While Mandilari originates from Crete, it has spread all over the Eastern Aegean Sea, in islands like Santorini, Paros and Rhodes. Interestingly, traditionally it has always been blended with various other local varieties. In Santorini, it played an essential role as a blending partner in the Vinsanto sweet wines.
It has intense tannins and very high acidity, and contrary to Kotsifali, it doesn’t reach high levels of alcohol. It is perhaps the most deeply coloured red of Greece. Therefore, it needs several years of ageing to achieve the perfect drinking state. Blending it with smoother, higher alcohol varieties creates wines that are approachable when young. When blended, it acts as the minor part of the blend. Mandilari is very late ripening, but planting it in cooler sites can preserve aromatic intensity. Even when grown in the warmest locations, alcohol levels rarely reach over 11%. It is very vigorous and productive, but high yields need to be managed as they can sometimes compromise tannin maturity. It is susceptible to downy mildew and grey rot.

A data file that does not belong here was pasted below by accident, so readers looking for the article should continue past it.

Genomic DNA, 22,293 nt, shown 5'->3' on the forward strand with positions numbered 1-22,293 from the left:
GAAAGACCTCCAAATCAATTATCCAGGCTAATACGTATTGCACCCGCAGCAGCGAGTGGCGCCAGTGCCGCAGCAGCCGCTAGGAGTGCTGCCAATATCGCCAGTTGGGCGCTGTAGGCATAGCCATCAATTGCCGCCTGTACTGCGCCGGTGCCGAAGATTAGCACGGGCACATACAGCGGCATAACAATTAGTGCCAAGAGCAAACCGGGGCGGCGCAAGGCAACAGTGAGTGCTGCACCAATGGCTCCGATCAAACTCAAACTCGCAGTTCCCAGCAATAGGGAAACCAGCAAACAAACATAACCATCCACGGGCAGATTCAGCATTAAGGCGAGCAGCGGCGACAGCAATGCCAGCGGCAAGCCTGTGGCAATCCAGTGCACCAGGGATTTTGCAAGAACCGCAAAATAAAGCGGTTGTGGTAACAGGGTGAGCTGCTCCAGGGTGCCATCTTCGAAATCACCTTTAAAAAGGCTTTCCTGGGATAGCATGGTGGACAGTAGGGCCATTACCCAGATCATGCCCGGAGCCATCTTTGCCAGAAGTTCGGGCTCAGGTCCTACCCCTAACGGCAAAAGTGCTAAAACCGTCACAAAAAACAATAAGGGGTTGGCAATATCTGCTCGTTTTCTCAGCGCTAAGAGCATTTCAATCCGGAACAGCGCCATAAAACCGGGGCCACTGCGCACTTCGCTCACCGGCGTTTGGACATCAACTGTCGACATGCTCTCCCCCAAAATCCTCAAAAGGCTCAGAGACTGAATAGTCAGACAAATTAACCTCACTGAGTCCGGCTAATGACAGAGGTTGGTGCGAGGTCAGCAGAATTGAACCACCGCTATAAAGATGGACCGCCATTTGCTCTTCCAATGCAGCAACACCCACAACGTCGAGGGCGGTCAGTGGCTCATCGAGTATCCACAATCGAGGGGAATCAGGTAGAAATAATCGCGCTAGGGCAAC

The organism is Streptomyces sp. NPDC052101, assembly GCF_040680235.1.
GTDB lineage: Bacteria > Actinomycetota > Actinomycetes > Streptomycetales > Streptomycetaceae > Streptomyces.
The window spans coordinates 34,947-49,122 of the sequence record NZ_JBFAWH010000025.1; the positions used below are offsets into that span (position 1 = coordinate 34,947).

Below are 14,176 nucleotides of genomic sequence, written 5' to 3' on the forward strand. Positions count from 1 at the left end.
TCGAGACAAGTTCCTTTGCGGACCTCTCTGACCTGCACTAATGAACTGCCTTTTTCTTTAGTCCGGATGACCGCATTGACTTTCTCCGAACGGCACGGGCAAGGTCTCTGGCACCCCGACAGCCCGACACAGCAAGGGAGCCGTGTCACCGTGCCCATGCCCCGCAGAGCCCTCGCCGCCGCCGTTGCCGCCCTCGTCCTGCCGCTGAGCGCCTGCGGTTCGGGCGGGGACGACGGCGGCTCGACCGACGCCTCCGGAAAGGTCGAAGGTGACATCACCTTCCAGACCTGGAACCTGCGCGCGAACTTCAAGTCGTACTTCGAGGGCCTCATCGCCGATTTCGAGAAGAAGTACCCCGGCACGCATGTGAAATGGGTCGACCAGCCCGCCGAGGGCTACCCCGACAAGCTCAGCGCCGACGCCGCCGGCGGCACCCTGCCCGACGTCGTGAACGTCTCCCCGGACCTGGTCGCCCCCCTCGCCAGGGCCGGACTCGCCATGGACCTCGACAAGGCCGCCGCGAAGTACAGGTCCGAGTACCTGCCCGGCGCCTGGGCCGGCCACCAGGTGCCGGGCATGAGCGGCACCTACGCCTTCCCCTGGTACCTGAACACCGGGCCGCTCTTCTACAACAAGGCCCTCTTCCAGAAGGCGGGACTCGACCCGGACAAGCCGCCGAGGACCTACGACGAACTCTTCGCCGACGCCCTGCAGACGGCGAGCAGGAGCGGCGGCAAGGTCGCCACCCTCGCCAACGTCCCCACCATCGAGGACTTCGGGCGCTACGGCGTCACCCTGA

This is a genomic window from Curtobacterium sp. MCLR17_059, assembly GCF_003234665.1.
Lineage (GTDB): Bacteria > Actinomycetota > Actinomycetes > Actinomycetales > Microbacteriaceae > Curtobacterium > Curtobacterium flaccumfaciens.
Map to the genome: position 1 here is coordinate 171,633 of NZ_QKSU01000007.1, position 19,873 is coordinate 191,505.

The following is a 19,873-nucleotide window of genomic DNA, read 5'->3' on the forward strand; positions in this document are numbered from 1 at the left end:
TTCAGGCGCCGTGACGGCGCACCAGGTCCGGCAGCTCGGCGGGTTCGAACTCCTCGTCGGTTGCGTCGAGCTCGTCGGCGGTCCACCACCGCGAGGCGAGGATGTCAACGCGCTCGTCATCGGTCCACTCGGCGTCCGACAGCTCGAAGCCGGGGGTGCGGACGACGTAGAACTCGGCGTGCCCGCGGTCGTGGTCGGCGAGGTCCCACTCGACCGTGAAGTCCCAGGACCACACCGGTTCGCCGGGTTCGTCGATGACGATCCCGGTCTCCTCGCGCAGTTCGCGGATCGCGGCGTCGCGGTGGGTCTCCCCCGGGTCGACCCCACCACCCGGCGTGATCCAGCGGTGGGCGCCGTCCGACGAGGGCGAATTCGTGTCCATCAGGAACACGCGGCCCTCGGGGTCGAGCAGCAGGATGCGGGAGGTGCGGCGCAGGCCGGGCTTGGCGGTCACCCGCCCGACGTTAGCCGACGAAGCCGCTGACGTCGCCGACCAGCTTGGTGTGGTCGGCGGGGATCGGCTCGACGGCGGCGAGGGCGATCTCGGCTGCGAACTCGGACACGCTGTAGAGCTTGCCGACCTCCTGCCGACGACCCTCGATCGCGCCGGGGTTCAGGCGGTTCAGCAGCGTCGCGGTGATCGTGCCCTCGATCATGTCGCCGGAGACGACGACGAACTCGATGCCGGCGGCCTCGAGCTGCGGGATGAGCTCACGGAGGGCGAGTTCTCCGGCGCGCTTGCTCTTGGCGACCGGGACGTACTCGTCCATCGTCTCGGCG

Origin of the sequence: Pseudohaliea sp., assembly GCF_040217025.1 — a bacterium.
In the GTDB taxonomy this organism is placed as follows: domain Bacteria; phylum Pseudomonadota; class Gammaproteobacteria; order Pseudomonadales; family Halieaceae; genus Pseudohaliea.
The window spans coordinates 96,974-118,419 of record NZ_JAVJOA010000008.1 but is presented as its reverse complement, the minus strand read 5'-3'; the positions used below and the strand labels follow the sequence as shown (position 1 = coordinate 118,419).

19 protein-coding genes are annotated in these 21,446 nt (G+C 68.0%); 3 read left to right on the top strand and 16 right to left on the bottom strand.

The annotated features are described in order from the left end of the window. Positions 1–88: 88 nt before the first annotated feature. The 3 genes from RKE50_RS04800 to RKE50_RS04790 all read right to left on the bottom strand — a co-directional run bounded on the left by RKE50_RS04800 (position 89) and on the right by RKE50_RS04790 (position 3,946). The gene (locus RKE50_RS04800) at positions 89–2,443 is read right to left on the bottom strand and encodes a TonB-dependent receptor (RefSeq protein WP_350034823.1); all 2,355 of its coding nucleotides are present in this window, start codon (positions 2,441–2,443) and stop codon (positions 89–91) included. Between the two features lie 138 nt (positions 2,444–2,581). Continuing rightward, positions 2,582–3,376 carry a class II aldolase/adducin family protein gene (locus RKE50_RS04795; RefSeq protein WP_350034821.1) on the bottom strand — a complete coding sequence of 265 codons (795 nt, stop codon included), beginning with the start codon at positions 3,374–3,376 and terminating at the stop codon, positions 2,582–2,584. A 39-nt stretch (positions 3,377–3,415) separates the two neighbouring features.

In Crete, it acts as a blending partner with the other significant local red, Kotsifali. In Archanes PDO it provides the blend with bright acidity and savoury aromas due to the limestone-rich soils. Altitudes of up to 450 m (1,476 ft) aid in the slow ripening of the tannins. In Peza and Handakas Candia PDOs, vineyard elevation can reach 600 m (1,970 ft). Here wines are lighter than those found in Archanes, and sometimes rosé Mandilari is also produced.